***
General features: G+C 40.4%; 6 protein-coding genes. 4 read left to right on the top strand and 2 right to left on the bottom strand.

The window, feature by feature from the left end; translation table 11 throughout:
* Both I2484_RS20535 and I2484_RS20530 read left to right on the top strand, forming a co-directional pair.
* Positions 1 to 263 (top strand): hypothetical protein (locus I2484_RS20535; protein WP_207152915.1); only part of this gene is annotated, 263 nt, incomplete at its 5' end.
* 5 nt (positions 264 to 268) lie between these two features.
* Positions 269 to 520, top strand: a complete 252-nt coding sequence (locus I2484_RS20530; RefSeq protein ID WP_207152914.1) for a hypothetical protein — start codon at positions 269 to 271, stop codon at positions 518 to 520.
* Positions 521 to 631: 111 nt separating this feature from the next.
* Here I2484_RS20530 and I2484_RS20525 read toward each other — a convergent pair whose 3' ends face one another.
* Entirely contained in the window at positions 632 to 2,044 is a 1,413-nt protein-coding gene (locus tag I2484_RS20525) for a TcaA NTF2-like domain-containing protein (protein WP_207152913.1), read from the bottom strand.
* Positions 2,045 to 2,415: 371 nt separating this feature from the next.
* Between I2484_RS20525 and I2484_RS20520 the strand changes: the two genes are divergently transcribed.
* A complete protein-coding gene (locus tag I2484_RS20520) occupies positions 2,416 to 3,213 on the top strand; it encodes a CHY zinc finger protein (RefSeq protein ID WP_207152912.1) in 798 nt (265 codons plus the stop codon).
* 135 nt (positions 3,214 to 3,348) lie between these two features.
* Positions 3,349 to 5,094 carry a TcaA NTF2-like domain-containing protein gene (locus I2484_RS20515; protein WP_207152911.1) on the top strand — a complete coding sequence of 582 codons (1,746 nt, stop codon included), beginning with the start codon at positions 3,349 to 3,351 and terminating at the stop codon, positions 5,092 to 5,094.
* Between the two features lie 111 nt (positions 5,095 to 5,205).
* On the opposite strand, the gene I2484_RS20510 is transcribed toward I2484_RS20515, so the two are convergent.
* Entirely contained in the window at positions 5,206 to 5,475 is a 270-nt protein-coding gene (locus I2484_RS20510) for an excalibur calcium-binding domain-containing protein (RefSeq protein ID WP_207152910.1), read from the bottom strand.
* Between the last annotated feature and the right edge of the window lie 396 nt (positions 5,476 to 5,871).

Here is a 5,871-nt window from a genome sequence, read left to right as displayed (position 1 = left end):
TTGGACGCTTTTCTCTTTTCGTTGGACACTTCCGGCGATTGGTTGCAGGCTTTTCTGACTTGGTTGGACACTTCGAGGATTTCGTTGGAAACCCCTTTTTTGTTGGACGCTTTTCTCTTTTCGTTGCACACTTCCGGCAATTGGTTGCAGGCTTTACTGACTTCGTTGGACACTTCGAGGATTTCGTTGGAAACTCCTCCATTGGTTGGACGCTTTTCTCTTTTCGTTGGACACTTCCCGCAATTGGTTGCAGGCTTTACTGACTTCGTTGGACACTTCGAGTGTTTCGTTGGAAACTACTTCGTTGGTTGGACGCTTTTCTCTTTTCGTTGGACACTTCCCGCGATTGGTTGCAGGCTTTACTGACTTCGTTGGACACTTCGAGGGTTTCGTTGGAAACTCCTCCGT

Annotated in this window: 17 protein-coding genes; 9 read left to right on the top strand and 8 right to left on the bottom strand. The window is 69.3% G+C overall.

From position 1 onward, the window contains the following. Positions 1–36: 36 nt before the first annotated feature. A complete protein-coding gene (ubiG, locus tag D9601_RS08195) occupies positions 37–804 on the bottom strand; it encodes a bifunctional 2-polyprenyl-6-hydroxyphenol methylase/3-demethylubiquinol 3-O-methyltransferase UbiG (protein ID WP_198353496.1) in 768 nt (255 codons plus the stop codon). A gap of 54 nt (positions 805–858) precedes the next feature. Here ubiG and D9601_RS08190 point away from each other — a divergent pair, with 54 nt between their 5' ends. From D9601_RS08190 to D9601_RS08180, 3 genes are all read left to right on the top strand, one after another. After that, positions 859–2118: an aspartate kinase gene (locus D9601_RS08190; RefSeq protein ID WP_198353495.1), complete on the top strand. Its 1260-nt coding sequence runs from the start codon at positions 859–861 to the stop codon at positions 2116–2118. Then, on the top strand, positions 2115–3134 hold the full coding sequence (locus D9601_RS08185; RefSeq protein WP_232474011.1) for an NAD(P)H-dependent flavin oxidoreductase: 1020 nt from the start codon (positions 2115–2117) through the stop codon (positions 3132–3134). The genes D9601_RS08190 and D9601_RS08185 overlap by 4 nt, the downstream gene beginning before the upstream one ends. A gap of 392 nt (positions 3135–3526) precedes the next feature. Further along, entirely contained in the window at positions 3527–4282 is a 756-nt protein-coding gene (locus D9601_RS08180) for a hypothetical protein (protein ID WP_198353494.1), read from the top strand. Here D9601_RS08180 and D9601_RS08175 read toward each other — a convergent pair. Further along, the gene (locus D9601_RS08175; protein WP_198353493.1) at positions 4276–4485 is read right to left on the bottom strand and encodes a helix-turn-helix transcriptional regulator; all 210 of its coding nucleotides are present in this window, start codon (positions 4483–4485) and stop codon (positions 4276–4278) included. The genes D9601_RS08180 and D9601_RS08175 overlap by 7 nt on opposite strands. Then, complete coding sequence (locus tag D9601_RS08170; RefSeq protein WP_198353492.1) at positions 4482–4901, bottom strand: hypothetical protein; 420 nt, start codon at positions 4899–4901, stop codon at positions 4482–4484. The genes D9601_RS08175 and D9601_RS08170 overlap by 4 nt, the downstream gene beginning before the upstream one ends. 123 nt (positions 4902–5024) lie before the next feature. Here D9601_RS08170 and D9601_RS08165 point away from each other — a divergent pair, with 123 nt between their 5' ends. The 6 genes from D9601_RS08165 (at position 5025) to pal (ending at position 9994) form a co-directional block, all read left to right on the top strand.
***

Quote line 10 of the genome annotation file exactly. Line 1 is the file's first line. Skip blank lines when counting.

* Positions 2,045 to 2,415: 371 nt separating this feature from the next.